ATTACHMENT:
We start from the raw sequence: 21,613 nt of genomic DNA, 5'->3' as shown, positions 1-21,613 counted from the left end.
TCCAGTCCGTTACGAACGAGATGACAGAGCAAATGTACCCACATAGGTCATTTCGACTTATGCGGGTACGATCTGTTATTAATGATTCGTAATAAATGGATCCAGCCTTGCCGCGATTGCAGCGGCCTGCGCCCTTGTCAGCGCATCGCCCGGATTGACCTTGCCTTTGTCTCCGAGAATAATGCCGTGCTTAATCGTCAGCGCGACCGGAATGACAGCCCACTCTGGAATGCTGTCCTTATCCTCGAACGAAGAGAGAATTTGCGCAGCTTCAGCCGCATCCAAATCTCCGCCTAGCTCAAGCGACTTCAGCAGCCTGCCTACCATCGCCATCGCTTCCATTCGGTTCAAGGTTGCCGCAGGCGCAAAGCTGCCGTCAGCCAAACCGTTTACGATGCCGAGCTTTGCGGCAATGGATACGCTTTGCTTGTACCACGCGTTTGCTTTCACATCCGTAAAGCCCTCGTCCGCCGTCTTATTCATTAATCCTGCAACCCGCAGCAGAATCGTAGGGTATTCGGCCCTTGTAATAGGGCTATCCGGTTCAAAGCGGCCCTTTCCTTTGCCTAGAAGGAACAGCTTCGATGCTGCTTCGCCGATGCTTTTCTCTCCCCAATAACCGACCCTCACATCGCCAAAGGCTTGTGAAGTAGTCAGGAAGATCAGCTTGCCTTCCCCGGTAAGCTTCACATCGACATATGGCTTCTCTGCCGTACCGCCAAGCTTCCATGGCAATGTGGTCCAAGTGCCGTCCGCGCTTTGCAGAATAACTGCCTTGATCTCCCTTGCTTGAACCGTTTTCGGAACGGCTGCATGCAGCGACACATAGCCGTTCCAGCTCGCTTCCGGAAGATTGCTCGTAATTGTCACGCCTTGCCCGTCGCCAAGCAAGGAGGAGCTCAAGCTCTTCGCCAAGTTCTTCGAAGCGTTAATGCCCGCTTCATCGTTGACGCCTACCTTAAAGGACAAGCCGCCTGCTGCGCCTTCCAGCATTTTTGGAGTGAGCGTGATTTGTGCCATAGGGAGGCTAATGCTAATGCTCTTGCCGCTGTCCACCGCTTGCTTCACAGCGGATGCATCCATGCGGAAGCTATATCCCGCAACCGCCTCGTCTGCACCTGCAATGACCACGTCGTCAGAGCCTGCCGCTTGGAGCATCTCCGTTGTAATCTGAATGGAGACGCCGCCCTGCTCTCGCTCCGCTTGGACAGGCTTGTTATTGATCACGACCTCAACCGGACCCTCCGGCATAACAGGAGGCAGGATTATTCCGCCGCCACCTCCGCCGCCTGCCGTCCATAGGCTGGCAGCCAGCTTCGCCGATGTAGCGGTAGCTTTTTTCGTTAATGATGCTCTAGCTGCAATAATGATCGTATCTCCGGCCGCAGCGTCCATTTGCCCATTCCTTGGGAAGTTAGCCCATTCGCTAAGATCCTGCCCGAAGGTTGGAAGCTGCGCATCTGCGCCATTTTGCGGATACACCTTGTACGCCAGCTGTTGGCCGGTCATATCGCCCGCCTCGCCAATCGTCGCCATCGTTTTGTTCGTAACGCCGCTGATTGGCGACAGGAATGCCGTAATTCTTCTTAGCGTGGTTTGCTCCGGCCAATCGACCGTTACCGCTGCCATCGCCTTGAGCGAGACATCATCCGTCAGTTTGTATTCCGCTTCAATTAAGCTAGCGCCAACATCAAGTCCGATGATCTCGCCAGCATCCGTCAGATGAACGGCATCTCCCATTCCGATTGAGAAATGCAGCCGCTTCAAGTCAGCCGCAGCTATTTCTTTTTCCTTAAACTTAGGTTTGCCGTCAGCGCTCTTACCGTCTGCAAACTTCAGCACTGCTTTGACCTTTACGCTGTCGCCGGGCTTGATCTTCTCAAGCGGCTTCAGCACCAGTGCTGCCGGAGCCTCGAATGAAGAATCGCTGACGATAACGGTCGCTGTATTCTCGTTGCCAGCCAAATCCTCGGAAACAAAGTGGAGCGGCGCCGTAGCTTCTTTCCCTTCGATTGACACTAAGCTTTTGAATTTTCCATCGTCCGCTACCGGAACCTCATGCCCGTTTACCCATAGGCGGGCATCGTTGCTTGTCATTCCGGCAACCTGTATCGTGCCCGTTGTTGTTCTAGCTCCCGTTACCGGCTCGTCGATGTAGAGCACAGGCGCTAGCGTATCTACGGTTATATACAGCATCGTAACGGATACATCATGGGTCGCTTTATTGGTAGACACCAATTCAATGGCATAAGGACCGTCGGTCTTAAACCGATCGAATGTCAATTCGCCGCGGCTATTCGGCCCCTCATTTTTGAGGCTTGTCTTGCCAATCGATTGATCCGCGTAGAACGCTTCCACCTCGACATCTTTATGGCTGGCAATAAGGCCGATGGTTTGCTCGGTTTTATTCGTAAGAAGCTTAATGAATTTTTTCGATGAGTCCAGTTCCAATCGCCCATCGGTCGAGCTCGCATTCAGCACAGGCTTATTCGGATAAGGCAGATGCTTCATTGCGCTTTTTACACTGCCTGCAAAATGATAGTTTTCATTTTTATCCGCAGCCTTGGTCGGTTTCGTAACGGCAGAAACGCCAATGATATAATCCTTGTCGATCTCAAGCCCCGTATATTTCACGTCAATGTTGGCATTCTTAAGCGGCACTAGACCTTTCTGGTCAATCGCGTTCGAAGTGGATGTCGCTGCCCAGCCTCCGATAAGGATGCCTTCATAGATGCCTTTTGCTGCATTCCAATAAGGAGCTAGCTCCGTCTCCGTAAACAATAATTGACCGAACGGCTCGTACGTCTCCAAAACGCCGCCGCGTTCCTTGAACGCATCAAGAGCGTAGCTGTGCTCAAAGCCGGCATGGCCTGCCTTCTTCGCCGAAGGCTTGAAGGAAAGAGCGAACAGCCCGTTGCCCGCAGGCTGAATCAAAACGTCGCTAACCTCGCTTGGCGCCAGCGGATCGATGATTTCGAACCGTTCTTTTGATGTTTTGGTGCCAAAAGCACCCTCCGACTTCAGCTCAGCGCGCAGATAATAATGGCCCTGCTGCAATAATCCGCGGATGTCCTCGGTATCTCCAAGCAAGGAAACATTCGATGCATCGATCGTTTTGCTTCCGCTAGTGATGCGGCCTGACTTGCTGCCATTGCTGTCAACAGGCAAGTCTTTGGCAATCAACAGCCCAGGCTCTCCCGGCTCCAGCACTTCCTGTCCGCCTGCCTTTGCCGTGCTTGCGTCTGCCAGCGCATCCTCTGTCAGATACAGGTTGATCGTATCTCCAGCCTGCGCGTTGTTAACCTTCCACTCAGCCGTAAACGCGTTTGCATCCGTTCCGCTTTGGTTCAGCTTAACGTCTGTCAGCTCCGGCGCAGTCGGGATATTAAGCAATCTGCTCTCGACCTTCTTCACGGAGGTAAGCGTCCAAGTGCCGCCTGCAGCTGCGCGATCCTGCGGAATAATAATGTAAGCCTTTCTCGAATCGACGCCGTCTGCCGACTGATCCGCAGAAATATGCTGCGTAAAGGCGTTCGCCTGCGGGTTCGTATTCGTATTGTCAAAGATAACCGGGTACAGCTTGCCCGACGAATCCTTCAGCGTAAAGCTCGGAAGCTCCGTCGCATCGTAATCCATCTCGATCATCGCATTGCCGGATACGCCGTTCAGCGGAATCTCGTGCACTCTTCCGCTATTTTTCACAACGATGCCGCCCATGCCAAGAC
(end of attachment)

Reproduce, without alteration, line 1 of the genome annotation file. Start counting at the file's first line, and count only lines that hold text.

We start from the raw sequence: 21,613 nt of genomic DNA, 5'->3' as shown, positions 1-21,613 counted from the left end.